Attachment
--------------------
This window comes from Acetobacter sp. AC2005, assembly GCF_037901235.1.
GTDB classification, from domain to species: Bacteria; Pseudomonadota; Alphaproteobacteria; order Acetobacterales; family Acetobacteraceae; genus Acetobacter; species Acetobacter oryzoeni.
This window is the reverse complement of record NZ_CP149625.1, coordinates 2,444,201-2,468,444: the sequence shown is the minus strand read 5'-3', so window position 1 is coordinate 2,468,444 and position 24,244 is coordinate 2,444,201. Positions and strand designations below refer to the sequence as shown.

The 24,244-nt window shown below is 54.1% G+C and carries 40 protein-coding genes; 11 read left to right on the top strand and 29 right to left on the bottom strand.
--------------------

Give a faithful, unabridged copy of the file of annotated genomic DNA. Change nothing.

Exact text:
This window comes from Acetobacter sp. AC2005, assembly GCF_037901235.1.
GTDB classification, from domain to species: Bacteria; Pseudomonadota; Alphaproteobacteria; order Acetobacterales; family Acetobacteraceae; genus Acetobacter; species Acetobacter oryzoeni.
This window is the reverse complement of record NZ_CP149625.1, coordinates 2,444,201-2,468,444: the sequence shown is the minus strand read 5'-3', so window position 1 is coordinate 2,468,444 and position 24,244 is coordinate 2,444,201. Positions and strand designations below refer to the sequence as shown.

The 24,244-nt window shown below is 54.1% G+C and carries 40 protein-coding genes; 11 read left to right on the top strand and 29 right to left on the bottom strand.